• Where possible, avoid freezer temperature fluctuations (by minimising door opening), as these encourage large ice crystals and freezer burn to develop.
    • Rotate stock according to the date it was frozen, to minimise the length of time any food is kept in the freezer.
    • Don't keep food in a freezer indefinitely; try to eat them within three months.
  • Thawing and use
    • Freezing interrupts food spoilage. If a product is stored for a long time before you freeze it, you are advised to use it as soon as possible once thawed.
    • You can cook, bake or toast some products straight from the freezer.
    • Only thaw or use what you need e.g. slices of bread for toast, portion of sauce, etc. keeping the rest in the freezer for later.
    • It’s best to thaw most foods in your refrigerator. This will help avoid parts of the food rising to temperatures sooner than others, which can promote bacterial growth. Some sources advise that thawing of products with meat, fish, dairy and eggs should only be done in a refrigerator.
    • When thawing products such as meat and fish in a refrigerator, they should be kept sealed and placed on a tray or plate, and where possible placed at the bottom of the refrigerator to avoid spillage of drip and cross-contamination of other products.
    • When thawing products such as meat and fish in a refrigerator, they should be kept sealed and placed on a tray or plate. Where possible place the plate at the bottom of the refrigerator to avoid spillage of leaking packaging and cross-contamination of other products.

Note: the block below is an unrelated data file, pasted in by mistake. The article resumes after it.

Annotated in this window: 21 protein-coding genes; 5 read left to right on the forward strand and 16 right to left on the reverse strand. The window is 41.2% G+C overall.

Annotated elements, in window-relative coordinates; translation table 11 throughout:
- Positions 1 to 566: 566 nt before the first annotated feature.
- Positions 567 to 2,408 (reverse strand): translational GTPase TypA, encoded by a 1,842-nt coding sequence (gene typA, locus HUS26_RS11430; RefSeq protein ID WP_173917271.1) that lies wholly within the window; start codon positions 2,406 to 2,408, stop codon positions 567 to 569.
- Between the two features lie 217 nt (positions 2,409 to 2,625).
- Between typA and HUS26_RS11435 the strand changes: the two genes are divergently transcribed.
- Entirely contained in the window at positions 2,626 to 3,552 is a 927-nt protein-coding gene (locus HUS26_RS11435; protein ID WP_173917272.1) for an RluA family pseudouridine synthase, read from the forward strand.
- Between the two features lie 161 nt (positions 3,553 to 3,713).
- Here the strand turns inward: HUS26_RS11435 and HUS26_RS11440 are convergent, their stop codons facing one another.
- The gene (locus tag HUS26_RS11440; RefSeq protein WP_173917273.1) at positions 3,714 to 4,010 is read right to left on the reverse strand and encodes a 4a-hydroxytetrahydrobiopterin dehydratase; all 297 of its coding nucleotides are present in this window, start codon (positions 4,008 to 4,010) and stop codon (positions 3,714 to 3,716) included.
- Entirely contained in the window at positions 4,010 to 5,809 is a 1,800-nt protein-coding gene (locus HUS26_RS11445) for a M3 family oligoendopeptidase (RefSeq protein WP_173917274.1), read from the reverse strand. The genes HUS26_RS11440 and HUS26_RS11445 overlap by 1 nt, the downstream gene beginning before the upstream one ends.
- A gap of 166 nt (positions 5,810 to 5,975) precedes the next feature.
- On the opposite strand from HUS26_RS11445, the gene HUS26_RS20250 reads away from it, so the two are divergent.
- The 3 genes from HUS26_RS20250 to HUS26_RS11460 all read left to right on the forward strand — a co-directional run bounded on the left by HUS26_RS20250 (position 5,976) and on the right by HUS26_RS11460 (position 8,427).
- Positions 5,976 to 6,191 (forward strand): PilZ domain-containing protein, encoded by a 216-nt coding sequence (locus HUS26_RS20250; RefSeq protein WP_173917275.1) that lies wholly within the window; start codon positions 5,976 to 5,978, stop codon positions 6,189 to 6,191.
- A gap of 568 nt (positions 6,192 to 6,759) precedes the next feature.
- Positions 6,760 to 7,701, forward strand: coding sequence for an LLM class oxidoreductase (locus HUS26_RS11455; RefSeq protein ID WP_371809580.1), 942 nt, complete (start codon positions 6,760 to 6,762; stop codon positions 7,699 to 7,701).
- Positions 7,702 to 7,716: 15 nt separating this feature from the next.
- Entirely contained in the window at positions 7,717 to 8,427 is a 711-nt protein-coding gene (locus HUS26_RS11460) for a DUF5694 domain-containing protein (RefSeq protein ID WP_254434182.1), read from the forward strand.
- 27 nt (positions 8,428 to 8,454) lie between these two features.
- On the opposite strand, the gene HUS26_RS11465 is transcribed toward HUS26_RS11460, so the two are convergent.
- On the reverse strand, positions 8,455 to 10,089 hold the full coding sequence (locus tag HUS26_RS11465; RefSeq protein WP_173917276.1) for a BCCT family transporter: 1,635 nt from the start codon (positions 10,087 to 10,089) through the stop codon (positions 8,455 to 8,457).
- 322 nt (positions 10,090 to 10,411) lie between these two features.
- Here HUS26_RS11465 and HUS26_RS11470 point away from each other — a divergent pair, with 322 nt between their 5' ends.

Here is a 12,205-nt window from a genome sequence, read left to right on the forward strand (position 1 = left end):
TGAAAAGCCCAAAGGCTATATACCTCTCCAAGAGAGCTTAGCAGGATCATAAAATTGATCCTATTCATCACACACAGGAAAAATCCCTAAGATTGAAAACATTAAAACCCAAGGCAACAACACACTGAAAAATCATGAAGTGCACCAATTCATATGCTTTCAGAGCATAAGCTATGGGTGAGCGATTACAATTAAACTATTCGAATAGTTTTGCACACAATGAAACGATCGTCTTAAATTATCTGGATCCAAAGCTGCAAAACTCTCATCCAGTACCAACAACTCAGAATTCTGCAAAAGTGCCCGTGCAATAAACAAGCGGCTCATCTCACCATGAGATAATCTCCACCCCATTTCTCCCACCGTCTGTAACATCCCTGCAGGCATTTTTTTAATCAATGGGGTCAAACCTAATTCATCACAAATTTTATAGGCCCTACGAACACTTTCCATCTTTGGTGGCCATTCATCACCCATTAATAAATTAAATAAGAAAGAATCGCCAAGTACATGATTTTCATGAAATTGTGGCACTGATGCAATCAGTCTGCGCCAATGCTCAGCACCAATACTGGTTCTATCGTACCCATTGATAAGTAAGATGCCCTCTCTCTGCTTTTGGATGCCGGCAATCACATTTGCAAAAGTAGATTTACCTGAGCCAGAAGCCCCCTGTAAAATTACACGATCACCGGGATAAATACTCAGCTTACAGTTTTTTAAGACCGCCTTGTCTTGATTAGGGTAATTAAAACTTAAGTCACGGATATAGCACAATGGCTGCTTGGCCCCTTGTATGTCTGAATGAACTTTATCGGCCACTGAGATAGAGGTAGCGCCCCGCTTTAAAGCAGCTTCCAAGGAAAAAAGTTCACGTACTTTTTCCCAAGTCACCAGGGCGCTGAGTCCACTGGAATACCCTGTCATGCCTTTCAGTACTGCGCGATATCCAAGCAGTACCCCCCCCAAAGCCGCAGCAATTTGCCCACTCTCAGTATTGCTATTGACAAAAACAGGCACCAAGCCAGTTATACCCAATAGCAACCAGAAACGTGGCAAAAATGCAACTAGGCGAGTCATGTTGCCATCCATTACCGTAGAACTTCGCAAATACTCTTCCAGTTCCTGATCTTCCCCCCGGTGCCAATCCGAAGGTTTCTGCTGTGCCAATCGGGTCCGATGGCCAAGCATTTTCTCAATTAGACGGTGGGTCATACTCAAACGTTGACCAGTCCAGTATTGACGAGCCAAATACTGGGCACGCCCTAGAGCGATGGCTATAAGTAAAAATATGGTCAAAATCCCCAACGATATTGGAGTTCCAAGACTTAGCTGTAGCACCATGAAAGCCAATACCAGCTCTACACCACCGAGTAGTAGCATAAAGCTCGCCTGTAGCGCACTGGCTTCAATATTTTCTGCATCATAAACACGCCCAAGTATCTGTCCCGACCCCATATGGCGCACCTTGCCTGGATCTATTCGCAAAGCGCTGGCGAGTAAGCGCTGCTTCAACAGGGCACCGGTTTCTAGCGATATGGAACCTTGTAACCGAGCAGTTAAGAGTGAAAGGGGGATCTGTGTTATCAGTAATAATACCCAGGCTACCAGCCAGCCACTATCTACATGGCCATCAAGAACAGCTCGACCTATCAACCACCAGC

• You can thaw food stored in sealed bags by placing the bags in cold water, refreshed every 30 minutes.
    • Defrost foods in a microwave only if you intend to cook them straightaway. Microwave heating is uneven and may start to heat only parts of the product (higher temperatures accelerate microbial growth).
    • Some products, e.g. baked goods, should be thawed at ambient room temperature, as extended periods at refrigeration temperatures increase staling.
    • Thawing food before cooking it helps ensure that, during cooking, all the food is heated sufficiently to kill any harmful bacteria.
  • Re-freezing
    • If products are frozen raw in the home, then thawed and cooked, the product can be re-frozen.
    • If products are bought frozen, then thawed and cooked, the product can be re-frozen.